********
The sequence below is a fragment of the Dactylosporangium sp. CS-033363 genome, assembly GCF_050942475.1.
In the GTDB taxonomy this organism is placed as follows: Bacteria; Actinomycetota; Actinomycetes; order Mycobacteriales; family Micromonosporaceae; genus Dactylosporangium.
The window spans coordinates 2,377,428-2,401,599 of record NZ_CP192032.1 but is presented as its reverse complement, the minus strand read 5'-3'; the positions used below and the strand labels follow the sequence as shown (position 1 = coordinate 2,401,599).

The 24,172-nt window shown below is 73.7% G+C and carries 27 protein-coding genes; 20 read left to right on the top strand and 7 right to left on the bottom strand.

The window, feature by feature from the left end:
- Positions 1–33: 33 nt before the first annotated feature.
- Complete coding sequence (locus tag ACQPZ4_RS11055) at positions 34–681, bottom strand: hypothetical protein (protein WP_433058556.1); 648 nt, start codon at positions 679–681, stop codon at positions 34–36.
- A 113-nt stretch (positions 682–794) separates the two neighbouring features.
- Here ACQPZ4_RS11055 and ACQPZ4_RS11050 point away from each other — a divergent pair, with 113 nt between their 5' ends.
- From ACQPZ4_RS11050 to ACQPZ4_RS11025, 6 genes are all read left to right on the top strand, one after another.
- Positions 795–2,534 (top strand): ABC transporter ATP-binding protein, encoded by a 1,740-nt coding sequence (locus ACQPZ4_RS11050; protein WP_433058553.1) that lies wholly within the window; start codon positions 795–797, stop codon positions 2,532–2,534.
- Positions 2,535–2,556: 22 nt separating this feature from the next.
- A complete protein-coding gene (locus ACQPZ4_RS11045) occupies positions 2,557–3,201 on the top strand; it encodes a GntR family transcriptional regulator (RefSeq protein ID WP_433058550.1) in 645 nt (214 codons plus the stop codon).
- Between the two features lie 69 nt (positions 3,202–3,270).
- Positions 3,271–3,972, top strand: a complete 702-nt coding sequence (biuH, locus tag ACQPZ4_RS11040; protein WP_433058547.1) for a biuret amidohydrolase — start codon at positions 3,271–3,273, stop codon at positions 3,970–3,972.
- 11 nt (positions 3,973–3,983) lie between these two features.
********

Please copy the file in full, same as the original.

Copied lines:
The sequence below is a fragment of the Dactylosporangium sp. CS-033363 genome, assembly GCF_050942475.1.
In the GTDB taxonomy this organism is placed as follows: Bacteria; Actinomycetota; Actinomycetes; order Mycobacteriales; family Micromonosporaceae; genus Dactylosporangium.
The window spans coordinates 2,377,428-2,401,599 of record NZ_CP192032.1 but is presented as its reverse complement, the minus strand read 5'-3'; the positions used below and the strand labels follow the sequence as shown (position 1 = coordinate 2,401,599).

The 24,172-nt window shown below is 73.7% G+C and carries 27 protein-coding genes; 20 read left to right on the top strand and 7 right to left on the bottom strand.

The window, feature by feature from the left end:
- Positions 1–33: 33 nt before the first annotated feature.
- Complete coding sequence (locus tag ACQPZ4_RS11055) at positions 34–681, bottom strand: hypothetical protein (protein WP_433058556.1); 648 nt, start codon at positions 679–681, stop codon at positions 34–36.
- A 113-nt stretch (positions 682–794) separates the two neighbouring features.
- Here ACQPZ4_RS11055 and ACQPZ4_RS11050 point away from each other — a divergent pair, with 113 nt between their 5' ends.
- From ACQPZ4_RS11050 to ACQPZ4_RS11025, 6 genes are all read left to right on the top strand, one after another.
- Positions 795–2,534 (top strand): ABC transporter ATP-binding protein, encoded by a 1,740-nt coding sequence (locus ACQPZ4_RS11050; protein WP_433058553.1) that lies wholly within the window; start codon positions 795–797, stop codon positions 2,532–2,534.
- Positions 2,535–2,556: 22 nt separating this feature from the next.
- A complete protein-coding gene (locus ACQPZ4_RS11045) occupies positions 2,557–3,201 on the top strand; it encodes a GntR family transcriptional regulator (RefSeq protein ID WP_433058550.1) in 645 nt (214 codons plus the stop codon).
- Between the two features lie 69 nt (positions 3,202–3,270).
- Positions 3,271–3,972, top strand: a complete 702-nt coding sequence (biuH, locus tag ACQPZ4_RS11040; protein WP_433058547.1) for a biuret amidohydrolase — start codon at positions 3,271–3,273, stop codon at positions 3,970–3,972.
- 11 nt (positions 3,973–3,983) lie between these two features.